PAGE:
Section 1031(f) deals with exchanges between related parties. The definition of a related party for purposes of §1031 is set out in Internal Revenue code sections 267(b) and 707(b) (1) and includes brothers, sisters, spouse, ancestors, lineal descendants, certain partnerships and corporations depending upon the amount of ownership by the taxpayer and related parties, and certain fiduciaries. §1031(f) does not prohibit related party exchanges but sets out special rules.
Basically, the rules provide that if either party to the exchange disposes of the property involved in the exchange within 2 years after the date of the last transfer that was part of the exchange, the non-recognition provisions of §1031 will not be applicable. Many people felt that this provision only applied to actual exchanges without the use of a Qualified Intermediary (QI). However, Revenue Ruling 2002-83 changed that thinking.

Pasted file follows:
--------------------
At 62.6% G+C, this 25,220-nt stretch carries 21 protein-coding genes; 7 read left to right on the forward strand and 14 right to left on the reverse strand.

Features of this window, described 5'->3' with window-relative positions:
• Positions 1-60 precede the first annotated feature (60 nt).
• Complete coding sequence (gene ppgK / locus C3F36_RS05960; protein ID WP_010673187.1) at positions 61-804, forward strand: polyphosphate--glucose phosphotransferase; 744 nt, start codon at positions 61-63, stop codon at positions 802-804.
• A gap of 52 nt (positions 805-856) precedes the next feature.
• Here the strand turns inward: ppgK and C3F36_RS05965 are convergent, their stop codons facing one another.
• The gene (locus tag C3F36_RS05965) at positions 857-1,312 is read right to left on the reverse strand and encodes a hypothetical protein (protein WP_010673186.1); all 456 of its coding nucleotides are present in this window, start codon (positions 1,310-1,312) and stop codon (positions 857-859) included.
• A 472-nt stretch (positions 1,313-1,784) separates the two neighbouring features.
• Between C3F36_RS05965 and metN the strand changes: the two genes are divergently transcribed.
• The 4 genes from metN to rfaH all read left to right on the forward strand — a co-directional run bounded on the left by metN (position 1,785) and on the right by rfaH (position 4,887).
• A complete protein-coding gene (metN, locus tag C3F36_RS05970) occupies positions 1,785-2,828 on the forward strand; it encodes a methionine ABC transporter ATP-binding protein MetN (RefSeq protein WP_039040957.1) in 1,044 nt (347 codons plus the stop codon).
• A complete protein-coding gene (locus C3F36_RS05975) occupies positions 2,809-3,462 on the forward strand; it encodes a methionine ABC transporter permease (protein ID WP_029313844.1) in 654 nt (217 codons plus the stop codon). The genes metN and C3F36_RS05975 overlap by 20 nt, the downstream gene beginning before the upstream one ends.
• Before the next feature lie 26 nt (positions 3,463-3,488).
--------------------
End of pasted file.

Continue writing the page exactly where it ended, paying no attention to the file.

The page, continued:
The facts in the Rev.Rul 2002-83 are as follows:
Taxpayer entered into an exchange agreement with a Qualified Intermediary. Pursuant to the exchange agreement the taxpayer transferred his property to the QI who sold it to c, an unrelated party for X$. The QI used the proceeds to purchase property from B, a related party and transferred the acquired property to the taxpayer in satisfaction of its exchange obligation. Note, that at no time did A contract with the related party B.